January 6, 2011

Dinner at Bernoulli’s

Nikolaus Bernoulli. an apothecary in Basel, Switzerland, in the 17th century, had a nice little spice business going.  He hoped to see it taken over by one of his three sons, but he couldn’t seem to get any of them interested.  So he urged his eldest – Jacob, whose birthday it is today – to study theology, which Jacob dutifully did, although he was also studying mathematics and philosophy on the side.

Jacob Bernoulli

Johann, the youngest, also refused to go into the spice business, so his father bade him study law.  Johann agreed, but followed his older brother instead, studying and collaborating with Jacob.

Nikolaus Junior became a painter and alderman, the only one of his generation not to contriibute a Bernoulli whatsis to either math or physics.  His three nephews, Johann’s sons Daniel, Nikolaus and Johann Jr., on the other hand gave us Bernoulli’s Principle, Distribution and Trial.

So there is Nikolaus the Apothecary at the head of the table grumbling and sulking because his three geniuses are busy arguing probabliity theory, infinitesimal calculus and optics –  and showing no interest at all in spices. It gets even worse when his grandchildren – math prodigies all – show up. Dinner probably wasn’t much fun for Mrs. Bernoulli either.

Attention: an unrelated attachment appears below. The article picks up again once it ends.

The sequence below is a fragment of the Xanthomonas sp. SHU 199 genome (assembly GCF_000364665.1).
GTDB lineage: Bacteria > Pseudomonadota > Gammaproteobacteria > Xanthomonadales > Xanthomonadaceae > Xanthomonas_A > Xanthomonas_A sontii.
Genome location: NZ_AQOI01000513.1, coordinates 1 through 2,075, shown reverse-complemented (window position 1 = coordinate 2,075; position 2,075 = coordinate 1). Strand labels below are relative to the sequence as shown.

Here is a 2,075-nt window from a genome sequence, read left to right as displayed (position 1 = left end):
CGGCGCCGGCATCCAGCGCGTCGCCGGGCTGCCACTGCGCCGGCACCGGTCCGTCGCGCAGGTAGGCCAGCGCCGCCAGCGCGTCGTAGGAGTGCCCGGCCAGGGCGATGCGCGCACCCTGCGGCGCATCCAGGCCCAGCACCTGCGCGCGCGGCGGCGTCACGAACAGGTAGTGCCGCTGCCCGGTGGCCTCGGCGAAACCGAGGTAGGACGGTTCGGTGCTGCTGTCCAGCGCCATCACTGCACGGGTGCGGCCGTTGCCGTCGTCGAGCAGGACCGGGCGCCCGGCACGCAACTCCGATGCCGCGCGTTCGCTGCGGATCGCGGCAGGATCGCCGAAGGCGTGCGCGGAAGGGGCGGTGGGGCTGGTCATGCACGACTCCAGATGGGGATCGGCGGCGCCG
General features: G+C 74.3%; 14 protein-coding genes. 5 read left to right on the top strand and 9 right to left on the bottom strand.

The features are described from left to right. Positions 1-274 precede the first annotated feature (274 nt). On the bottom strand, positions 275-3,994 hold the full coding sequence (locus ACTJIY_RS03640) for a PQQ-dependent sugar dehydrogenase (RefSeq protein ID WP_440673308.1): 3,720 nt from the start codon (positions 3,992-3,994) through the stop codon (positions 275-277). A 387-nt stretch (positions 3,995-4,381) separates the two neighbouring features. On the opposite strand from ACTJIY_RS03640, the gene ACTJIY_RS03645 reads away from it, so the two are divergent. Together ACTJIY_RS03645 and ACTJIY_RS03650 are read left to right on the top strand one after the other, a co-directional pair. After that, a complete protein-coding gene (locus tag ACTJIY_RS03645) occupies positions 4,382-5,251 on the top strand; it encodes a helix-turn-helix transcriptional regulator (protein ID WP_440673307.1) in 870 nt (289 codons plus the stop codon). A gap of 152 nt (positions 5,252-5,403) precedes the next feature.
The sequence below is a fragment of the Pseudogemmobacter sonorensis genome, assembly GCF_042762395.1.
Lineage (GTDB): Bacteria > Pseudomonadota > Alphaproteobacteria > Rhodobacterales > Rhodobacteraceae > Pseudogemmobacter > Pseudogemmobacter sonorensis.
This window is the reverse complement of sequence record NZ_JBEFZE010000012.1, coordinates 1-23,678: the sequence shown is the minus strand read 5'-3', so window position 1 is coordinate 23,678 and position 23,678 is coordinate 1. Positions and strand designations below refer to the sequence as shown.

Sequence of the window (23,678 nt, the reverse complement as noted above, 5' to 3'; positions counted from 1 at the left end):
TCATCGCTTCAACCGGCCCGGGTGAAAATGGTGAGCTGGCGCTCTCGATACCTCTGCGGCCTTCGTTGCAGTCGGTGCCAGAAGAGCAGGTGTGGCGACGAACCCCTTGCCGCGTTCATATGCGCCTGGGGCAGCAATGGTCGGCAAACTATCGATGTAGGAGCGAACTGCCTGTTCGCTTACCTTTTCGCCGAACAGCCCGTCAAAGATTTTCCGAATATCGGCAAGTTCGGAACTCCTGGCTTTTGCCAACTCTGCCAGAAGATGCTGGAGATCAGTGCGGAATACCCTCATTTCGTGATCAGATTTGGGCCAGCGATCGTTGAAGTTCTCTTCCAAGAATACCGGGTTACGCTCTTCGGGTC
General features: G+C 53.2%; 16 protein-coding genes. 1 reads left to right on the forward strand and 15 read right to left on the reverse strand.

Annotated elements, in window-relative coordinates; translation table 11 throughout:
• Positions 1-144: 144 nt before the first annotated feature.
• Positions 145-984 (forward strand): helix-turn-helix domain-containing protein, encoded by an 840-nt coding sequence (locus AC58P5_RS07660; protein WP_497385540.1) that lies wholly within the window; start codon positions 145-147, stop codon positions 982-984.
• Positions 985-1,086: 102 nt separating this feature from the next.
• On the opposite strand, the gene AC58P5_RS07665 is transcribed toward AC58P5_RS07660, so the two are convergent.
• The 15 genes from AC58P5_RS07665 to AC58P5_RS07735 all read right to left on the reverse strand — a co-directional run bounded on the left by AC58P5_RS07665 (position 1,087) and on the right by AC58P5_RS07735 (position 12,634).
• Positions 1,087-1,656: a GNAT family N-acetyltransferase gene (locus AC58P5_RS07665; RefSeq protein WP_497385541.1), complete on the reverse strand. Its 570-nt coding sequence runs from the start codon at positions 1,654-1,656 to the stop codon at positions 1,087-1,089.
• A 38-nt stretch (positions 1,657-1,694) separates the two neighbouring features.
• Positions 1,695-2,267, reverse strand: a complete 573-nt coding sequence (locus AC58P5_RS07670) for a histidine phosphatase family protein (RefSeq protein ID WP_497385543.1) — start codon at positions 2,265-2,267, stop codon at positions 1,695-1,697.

Helianthus, photo by L. Shyamal

Jacob Bernoulli, the first to formulate inseparable differential calculus and creator of Bernoulli’s theorem, was enthralled by what he called the ‘spira mirabilis’ – the miracle spiral.  Descartes had first identified the logarithmic spiral, but Bernoulli spent much of his intellectual life exploring it.

What is interesting to mathematicians and laymen alike is the appearance of the spiral in nature:  it is the pattern of sunflower seeds. the nerves of the cornea, the flight of a hawk circling its prey, seashells, molluscs, spiral galaxies and you can even see it in the spiral beach form at Half Moon Bay in California.

Gravemarker with wrong spiral. Photo by Wladyslaw Sojka

He once wrote of the spiral that it  “may be used as a symbol, either of fortitude and constancy in adversity, or of the human body, which after all its changes, even after death, will be restored to its exact and perfect self.”

So fond of the spiral was Bernoulli, that he arranged to have it carved on his headstone; he would have been dismayed to find the carver had inscribed an Archimedean spiral instead.



  1. Now this is a mind-expander for me today! I had to look up some photographed examples – the Chambered Nautilus seashell certainly lives up to the “mirabilis” label! This deep-sea survivor from the Pleistocene inspired Oliver Wendell Holmes to describe it as a “ship of pearl” whose “silent toil/That spread his lustrous coil/Still, as the spiral grew/He left the past year’s dwelling for the new.” The spiral form is inspirational indeed!


    Comment by Celia Carroll — January 6, 2011 @ 9:35 am | Reply

  2. This blog really goes to the core of things! Celia knows this too!


    Comment by GALYA TARMU — January 6, 2011 @ 3:37 pm | Reply

  3. very cool post!! interessante… 😉


    Comment by Nina C — January 6, 2011 @ 11:00 pm | Reply



    Comment by avery — January 7, 2011 @ 11:19 am | Reply

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